Black wants to save the professor, but you begin to wonder just whose salvation is on the line. Is it the atheist professor who is willing to throw himself in front of a train, believing that nothing awaits him upon death, or the devout ex-con who seems to define himself by those he saves. The debates go back and forth, and depending on what sort of person the reader is, he likely connects to something said by one or both.

McCarthy’s characters cover a lot of philosophical ground, definite extremes of both. I read the book during the whole government shutdown crisis. Black and White represent opposing ideologies, both maintaining absolute certainty that theirs is correct. It might remind you of a certain branch of the government.

In the end…well, I won’t ruin it, but if you know McCarthy, you can expect it is not warm and fuzzy. This one does not end with hugs and cake. But it is brilliant, easy to read, and will make you think. As an experiment with narrative form, it is an absolute success, much like most of McCarthy’s work.

Jack Campbell, Jr. is a dark fiction writer in Lawrence, KS. His writing has appeared in various venues including Twenty 3 Magazine, Danse Macabre, and Insomnia Press. He writes about reading, writing, and life on his blog at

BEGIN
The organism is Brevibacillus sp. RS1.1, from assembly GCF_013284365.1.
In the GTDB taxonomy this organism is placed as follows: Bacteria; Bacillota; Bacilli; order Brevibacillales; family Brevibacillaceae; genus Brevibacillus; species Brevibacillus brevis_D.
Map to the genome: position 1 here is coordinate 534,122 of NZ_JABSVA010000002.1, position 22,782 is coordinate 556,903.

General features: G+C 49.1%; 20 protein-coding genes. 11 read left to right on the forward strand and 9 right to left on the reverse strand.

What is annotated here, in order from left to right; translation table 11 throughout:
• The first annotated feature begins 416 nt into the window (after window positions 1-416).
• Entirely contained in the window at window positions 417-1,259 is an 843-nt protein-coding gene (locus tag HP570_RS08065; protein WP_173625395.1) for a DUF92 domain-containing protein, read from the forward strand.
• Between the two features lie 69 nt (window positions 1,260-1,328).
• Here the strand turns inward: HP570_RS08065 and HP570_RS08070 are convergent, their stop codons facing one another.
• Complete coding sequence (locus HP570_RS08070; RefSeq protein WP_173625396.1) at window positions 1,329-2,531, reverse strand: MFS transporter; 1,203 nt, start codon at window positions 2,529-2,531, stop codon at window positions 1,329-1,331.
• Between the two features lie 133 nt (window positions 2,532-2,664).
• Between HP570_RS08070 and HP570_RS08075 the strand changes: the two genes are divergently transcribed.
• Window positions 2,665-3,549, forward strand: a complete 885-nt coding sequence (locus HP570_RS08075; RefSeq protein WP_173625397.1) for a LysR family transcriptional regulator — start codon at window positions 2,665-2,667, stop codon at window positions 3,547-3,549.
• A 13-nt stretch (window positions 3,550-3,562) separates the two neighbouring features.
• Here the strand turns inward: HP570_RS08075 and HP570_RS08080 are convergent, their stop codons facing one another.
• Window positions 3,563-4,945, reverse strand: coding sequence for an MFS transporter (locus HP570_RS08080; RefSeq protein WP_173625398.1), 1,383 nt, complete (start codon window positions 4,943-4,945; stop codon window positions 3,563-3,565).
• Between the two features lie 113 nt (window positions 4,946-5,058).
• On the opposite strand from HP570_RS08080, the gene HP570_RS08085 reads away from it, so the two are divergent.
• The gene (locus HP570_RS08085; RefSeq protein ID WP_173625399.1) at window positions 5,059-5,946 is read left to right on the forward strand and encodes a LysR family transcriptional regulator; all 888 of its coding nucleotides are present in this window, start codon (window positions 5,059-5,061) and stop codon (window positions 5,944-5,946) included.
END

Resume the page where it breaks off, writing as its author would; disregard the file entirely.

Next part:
• Jason Arnett says:

    I watched the HBO adaptation of this with Tommy Lee Jones and Samuel L. Jackson. Loved it. Brilliant. I would read this now based on your recommendation.

  • I have yet to read any Cormac McCarthy. Do you recommend starting with this novel or The Road for an introduction to his writing?

    • I think I would avoid this book if you want to get a basis of how he writes. It’s very experimental, and part of what gets me so excited about it is that McCarthy was taking risks and doing different things. The Road is my personal favorite, and was my first McCarthy book. It is very, very bleak, though. I loved Child of God, as well. And if you are looking for a reason to read one book over the other, James Franco’s adaptation of Child of God is out. A lot of people say you should start with All the Pretty Horses. It’s the first of his “Border Trilogy” but works as a stand alone, as well.